Abstract

Shiga toxins (Stx) consist of 5 B (binding) subunits that interact with cell surface globotriaosylceramide (Gb3), and a single A subunit that is retrotranslocated into the cytoplasm where it enzymatically inactivates ribosomal RNA. E. coli O157:H7 can express several variants of Shiga toxin (Stx) that cause hemolytic uremic syndrome (HUS) by damaging renal microvascular endothelium. The Stx A subunit is required for cytopathic effects on endothelium. In addition, Stx causes fatal thrombotic microangiopathy in ADAMTS13-deficient mice, but not in wild-type mice, and this effect requires the presence of von Willebrand factor (VWF). When added to cultured human endothelial cells under conditions of laminar flow, Stx rapidly induces the acute secretion of long strings of VWF that attach to the cell surface and bind platelets with high affinity, which suggests that VWF-induced platelet aggregation might contribute to the pathogenesis of HUS. Whether VWF secretion depends on ribotoxic stress is unknown, and the mechanism of Stx-induced VWF secretion has not been characterized. To address these questions, we investigated VWF secretion by human umbilical vein endothelial cells (HUVECs) treated with Stx1 holotoxin (AB5) or binding subunits (B5). Recombinant Stx1 B5 was expressed in E. coli and purified to homogeneity. The pentameric composition and purity of B5 preparations were demonstrated by gel filtration chromatography and Western blotting. Endotoxin was removed from Stx AB5 and B5 preparations by affinity chromatography. HUVECs were perfused in a parallel plate flow chamber with fluorescently labeled anti-VWF and Stx preparations, and secreted VWF strings were visualized in real time by immunofluorescence microscopy. Unexpectedly, we found that Stx1 B5 and Stx1 AB5 were equally potent in stimulating the secretion of VWF strings. String formation was maximal after 5 min and was blocked by soluble analogs of Gb3 or anti-Stx1 B subunit antibodies. Pretreatment of HUVECs with a chelator of intracellular Ca2+ (0.1 mM BAPTA-AM, 30 min), a phospholipase C (PLC) inhibitor (5 μM U73122, 15 min), or a protein kinase C inhibitor (50 nM staurosporine, 30 min) decreased the secretion of VWF strings by 95%, 82%, or 90%, respectively. Treatment with a protein kinase A inhibitor (5 μM H89, 30 min) did not affect VWF string formation. To more directly assess Stx1-induced PLC activation, HUVECs were transfected with a plasmid expressing a PLC-delta PH domain-GFP construct, which binds membrane-associated phosphatidylinositol 4,5-bisphosphate (PIP2). When HUVECs were observed by confocal microscopy, both Stx1 AB5 and Stx1 B5 caused a rapid (<60 s) redistribution of fluorescent signal from plasma membrane to cytosol, indicating the acute activation of PLC and hydrolysis of PIP2. In addition, Stx1 AB5 or B5 induced a transient rise in intracellular Ca2+ level that peaked by 30 sec and declined to baseline over 5 min. Stx1-induced Ca2+ transients were comparable to those induced by 0.1 mM histamine or 1 U/ml thrombin. Stx-induced Ca2+ responses were inhibited by BAPTA-AM or U73122, but not by staurosporine or H89. Treatment with Stx1 AB5 or B5 had no effect on intracellular levels of cAMP. These results indicate that Stx1 B subunits stimulate VWF secretion through a previously unsuspected signaling pathway that involves binding to cell surface Gb3, PIP2 hydrolysis by PLC, increased intracellular Ca2+, and activation of PKC. Therefore, Stx1 secreted by enterohemorrhagic E. coli may contribute to the pathogenesis of HUS through at least two mechanisms that affect microvascular endothelium: cell death caused by A subunit-induced ribotoxic stress, and VWF secretion caused by an independent B subunit-induced cell signaling pathway.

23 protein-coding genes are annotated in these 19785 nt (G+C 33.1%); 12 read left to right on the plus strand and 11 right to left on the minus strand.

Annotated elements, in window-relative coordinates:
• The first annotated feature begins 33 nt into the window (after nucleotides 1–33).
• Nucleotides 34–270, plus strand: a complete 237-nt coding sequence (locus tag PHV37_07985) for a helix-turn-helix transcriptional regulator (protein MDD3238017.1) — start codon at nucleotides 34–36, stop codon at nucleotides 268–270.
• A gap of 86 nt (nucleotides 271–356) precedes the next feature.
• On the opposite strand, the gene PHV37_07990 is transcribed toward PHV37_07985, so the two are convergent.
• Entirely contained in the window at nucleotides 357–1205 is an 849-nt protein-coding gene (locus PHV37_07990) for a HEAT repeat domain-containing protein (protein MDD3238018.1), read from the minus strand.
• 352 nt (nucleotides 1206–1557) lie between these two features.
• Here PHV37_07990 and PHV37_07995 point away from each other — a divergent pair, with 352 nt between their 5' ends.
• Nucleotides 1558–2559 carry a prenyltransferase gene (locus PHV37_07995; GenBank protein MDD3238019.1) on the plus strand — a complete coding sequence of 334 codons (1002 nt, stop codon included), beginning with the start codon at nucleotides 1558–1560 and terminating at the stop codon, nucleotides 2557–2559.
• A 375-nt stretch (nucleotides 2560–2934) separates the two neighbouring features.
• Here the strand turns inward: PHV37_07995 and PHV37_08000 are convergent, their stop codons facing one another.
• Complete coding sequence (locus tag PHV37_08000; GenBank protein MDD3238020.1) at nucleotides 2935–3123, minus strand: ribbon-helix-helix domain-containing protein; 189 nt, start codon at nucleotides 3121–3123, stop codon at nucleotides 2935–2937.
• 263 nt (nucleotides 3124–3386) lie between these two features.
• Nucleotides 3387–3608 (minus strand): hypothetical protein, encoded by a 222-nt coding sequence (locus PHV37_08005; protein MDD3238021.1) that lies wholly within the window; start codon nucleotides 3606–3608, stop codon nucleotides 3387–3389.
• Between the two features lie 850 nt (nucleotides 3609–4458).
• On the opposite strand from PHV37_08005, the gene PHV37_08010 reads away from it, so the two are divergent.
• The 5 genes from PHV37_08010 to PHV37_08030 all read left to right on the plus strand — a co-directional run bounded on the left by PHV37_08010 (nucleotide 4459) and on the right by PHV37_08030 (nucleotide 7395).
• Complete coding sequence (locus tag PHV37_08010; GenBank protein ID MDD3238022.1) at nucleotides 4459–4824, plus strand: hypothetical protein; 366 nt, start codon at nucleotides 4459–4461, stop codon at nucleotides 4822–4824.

Disclosures: Sadler:Baxter BioSciences : Consultancy, Membership on an entity’s Board of Directors or advisory committees; Ablynx: Consultancy.

Author notes

Corresponding author